The United States eases restrictions on buprenorphine, a drug that helps curb opioid cravings, amid record overdose deaths.
The US Department of Health and Human Services announced new rules to make it easier to prescribe a drug that helps people with opioid addiction.
The guidelines announced on Tuesday mean doctors and other health workers will no longer need additional hours of training to prescribe buprenorphine, a benchmark drug that helps alleviate cravings. And they no longer have to refer patients to counseling services.
Acting director of the Bureau of National Drug Control Policy Regina LaBelle told a news briefing that the United States is seeing a record number of overdose deaths with the “majority of those who have died this year. year so far from a overdose involving opioids, mainly illicitly manufactured fentanyl ”.
Drug overdose deaths in the United States have increased during the coronavirus pandemic. The Centers for Disease Control and Prevention reported 90,000 drug overdose deaths in the 12 months ending in September, the highest number on record registered in a single year. There is no data for all of 2020 yet, and the numbers are preliminary.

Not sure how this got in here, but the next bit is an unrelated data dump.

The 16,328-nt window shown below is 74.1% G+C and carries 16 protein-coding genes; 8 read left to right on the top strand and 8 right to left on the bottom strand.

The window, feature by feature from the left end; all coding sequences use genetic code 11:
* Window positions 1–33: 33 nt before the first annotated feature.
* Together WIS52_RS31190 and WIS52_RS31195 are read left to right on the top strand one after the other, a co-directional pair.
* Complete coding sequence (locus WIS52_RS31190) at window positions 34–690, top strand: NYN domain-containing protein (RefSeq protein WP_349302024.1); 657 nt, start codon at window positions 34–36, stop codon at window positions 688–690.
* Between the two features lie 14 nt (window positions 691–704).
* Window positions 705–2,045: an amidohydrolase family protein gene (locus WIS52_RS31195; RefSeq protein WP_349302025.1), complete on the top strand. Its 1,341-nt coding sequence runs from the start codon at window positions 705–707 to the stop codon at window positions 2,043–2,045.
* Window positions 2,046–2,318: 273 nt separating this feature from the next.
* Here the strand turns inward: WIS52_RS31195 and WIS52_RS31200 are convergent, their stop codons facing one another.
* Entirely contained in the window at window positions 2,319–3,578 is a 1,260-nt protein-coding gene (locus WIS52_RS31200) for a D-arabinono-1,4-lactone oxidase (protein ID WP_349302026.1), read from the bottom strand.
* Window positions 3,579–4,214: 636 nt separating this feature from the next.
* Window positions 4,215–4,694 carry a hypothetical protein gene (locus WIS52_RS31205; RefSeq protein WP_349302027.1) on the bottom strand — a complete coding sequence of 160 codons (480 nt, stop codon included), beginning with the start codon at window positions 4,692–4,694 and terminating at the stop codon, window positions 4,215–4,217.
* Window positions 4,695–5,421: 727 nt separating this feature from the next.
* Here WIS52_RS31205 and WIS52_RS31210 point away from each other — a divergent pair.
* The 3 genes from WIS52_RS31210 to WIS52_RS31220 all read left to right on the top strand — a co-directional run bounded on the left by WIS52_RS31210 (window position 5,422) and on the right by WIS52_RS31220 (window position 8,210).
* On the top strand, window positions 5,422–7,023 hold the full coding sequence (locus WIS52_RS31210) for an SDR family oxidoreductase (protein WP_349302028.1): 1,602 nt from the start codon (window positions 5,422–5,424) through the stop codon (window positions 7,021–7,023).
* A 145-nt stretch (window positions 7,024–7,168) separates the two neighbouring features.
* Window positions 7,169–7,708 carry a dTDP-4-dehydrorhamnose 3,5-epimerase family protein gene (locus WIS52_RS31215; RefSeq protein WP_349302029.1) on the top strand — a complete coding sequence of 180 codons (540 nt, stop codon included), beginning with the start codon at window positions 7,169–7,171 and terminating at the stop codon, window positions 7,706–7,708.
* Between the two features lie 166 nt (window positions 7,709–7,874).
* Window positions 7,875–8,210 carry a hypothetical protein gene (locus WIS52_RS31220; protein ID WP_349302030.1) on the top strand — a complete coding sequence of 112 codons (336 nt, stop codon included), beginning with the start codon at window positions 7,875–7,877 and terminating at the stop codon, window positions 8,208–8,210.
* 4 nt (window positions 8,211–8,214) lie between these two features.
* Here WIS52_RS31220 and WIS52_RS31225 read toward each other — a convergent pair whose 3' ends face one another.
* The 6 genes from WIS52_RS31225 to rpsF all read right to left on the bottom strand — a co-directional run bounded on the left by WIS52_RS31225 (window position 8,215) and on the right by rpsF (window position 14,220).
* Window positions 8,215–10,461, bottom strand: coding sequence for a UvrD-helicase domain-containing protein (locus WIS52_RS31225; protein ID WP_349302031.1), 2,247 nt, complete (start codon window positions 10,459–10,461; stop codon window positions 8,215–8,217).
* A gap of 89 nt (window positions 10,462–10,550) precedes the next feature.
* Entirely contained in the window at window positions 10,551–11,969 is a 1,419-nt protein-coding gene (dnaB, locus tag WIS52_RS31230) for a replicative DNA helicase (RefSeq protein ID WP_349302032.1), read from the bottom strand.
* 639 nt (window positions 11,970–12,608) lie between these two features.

LaBelle, appointed to her post by President Joe Biden in January, said “removing barriers to quality treatment is a top political priority for this administration.”
Under the relaxed guidelines, prescribers will be able to treat up to 30 patients at a time with the drug. It comes in the form of a pill or film that dissolves under the tongue. It costs around $ 100 per month. A common version of buprenorphine is Suboxone.
Stricter requirements will remain for prescribers who wish to treat more than 30 patients at a time.
Because of the way opioids work in the brain, people who depend on them get sick if they stop using it. Withdrawal can feel like a bad flu with cramps, sweating, anxiety, and sleeplessness. The cravings for this medication can be so intense that relapses are common.
Buprenorphine helps by switching a patient from strong pain relievers or an illicit opioid such as heroin to a regular dose of a legal opioid drug.
In addition to doctors, nurse practitioners, physician assistants, certified nurse midwives and some other types of nurses will be able to prescribe buprenorphine without first having received special training.
The Trump administration attempted to make a similar change in its final days, but that would only have applied to doctors.
the Biden administration put the matter on hold for legal and policy review, ultimately deciding to extend the easier guidelines to more prescribers.
Prescribing requirements date back to the 2000 legislation aimed at preventing too easy access to drugs with its own potential for abuse. But only a small number of doctors have gone through the stages, and in many parts of the country patients have not been able to find a prescriber. Ironically, doctors could prescribe buprenorphine for the pain without additional training.